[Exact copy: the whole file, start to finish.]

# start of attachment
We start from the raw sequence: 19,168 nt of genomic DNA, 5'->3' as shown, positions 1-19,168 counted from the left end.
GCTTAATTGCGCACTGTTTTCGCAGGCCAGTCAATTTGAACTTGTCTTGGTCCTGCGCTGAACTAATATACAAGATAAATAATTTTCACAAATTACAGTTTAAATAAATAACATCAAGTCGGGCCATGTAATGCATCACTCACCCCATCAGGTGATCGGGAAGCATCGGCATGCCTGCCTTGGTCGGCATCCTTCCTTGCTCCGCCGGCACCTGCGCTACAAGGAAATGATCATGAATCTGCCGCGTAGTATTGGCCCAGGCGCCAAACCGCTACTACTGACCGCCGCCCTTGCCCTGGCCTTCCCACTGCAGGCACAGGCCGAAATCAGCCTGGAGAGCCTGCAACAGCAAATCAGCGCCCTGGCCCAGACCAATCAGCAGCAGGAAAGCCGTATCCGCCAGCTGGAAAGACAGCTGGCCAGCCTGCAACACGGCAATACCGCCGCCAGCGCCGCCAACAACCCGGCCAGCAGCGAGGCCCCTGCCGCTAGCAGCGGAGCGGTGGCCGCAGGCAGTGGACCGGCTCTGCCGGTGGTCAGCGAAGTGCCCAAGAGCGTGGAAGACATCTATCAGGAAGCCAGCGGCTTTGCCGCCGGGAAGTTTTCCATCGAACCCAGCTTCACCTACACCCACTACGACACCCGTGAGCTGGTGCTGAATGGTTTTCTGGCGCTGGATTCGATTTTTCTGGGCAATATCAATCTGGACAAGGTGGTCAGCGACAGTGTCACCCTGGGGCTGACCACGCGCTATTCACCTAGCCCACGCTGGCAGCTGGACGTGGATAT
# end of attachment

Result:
We start from the raw sequence: 19,168 nt of genomic DNA, 5'->3' as shown, positions 1-19,168 counted from the left end.
GCTTAATTGCGCACTGTTTTCGCAGGCCAGTCAATTTGAACTTGTCTTGGTCCTGCGCTGAACTAATATACAAGATAAATAATTTTCACAAATTACAGTTTAAATAAATAACATCAAGTCGGGCCATGTAATGCATCACTCACCCCATCAGGTGATCGGGAAGCATCGGCATGCCTGCCTTGGTCGGCATCCTTCCTTGCTCCGCCGGCACCTGCGCTACAAGGAAATGATCATGAATCTGCCGCGTAGTATTGGCCCAGGCGCCAAACCGCTACTACTGACCGCCGCCCTTGCCCTGGCCTTCCCACTGCAGGCACAGGCCGAAATCAGCCTGGAGAGCCTGCAACAGCAAATCAGCGCCCTGGCCCAGACCAATCAGCAGCAGGAAAGCCGTATCCGCCAGCTGGAAAGACAGCTGGCCAGCCTGCAACACGGCAATACCGCCGCCAGCGCCGCCAACAACCCGGCCAGCAGCGAGGCCCCTGCCGCTAGCAGCGGAGCGGTGGCCGCAGGCAGTGGACCGGCTCTGCCGGTGGTCAGCGAAGTGCCCAAGAGCGTGGAAGACATCTATCAGGAAGCCAGCGGCTTTGCCGCCGGGAAGTTTTCCATCGAACCCAGCTTCACCTACACCCACTACGACACCCGTGAGCTGGTGCTGAATGGTTTTCTGGCGCTGGATTCGATTTTTCTGGGCAATATCAATCTGGACAAGGTGGTCAGCGACAGTGTCACCCTGGGGCTGACCACGCGCTATTCACCTAGCCCACGCTGGCAGCTGGACGTGGATAT